In the first article in this series, I covered the first half of Season 1 for Babylon 5. The subtitle for the entire first season is Signs and Portents. This is significant because the first season lays the groundwork for storylines and character arcs that will continue throughout the remainder of the show’s run. It is in this season that we begin to see the grand epic J. Michael Straczynski envisioned begin to unfurl.
Throughout the first part of Season 1, we are introduced to a wide assortment of characters. Some that I did not mention in the first essay are the Vorlon Ambassador, Kosh, who was voiced by Ardwright Chamberlain but the man in the suit was Jeffrey Willerth; Dr. Stephen Franklin, played by the late Richard Biggs; and Lennier, aide to Ambassador Delenn, played by Bill Mumy (Will Robinson from the original Lost in Space). Each of these characters brings something to the show that enrich the experience.
Franklin is a principled doctor and hell on wheels when those principles are challenged. He is also the only member of the regular cast to be African-American. This is not a slight against Straczynski but there has always been a dearth of people-of-color in science-fiction. One kudo I will give the creator of the show is that race never played a factor in the storytelling. As Straczynski mentioned at Phoenix Comicon in 2013, he wanted to depict the fact that human culture in the 23rd century had overcome the racism and bigotry of the past. Noble sentiment that this is, I can’t help but think that if Babylon 5 were made today, there would be a more concerted effort to diversify the casting.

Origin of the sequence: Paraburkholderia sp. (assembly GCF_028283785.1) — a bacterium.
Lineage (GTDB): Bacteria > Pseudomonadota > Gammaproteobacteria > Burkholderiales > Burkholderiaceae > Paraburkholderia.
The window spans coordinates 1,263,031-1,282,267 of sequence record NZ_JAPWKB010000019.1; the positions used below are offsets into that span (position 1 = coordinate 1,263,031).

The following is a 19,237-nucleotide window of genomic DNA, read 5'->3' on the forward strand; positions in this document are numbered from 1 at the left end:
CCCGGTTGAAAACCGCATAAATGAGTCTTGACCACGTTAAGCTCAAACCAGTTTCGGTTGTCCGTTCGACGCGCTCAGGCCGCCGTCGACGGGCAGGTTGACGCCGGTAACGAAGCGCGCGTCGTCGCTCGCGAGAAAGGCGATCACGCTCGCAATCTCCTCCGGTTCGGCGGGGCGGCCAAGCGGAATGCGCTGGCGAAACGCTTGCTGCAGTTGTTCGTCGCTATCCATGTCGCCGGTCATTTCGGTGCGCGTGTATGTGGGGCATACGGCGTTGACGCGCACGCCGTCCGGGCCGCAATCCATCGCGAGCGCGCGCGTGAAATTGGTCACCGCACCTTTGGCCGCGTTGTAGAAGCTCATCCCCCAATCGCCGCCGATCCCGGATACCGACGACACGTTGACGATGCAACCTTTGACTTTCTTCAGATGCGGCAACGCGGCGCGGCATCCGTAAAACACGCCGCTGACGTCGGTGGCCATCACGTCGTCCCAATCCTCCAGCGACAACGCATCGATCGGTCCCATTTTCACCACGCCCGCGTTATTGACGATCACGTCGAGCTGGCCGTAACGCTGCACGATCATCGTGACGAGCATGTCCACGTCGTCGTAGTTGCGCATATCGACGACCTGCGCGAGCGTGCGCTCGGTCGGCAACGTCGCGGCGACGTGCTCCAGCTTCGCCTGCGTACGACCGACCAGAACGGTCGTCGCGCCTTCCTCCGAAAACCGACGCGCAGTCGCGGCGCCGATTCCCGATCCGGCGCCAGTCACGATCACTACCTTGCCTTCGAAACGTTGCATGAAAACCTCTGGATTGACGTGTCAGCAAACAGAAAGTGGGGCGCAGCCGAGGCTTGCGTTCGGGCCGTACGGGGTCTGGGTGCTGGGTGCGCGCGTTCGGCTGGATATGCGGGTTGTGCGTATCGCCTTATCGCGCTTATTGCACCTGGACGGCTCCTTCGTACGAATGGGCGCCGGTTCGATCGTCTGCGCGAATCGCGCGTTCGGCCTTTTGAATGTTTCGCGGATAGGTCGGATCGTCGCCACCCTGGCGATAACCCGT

Kosh is one of the more enigmatic characters on the show and that is largely by design. A member of the ancient species known as the Vorlons, Kosh wears a ridiculously cumbersome encounter suit that must have been hell to wear on set for Jeffrey Willerth. The character’s dialogue is stilted, usually consisting of as few words as possible. But as the quotes on this page show, Kosh drops pearls of wisdom to the other characters (and through them, the audience) that have great bearing on the events the show is depicting.
The character of Lennier fits into the trope of the inexperienced ingenue, only in this case a male character. His arrival sets up Delenn to become the teacher and in so doing, grow as an individual. This often leads to comical scenes, which I’ll touch on in a bit, as Lennier is given a crash course in the foibles of the other species living on the station.
Of the remaining ten episodes in the season, there are only two real duds, “TKO” and “Grail”. The rest of them are excellent character portraits and set pieces that advance the meta-plot of the series and introduce mysteries that won’t be paid off for some time.
The biggest game changers are “Signs and Portents”, “A Voice in the Wilderness, Part 1 and 2”, “Babylon Squared”, and “Chrysalis”. Each of these episodes begin to lay the groundwork for the vast arc that will consume much of the show over the subsequent three seasons.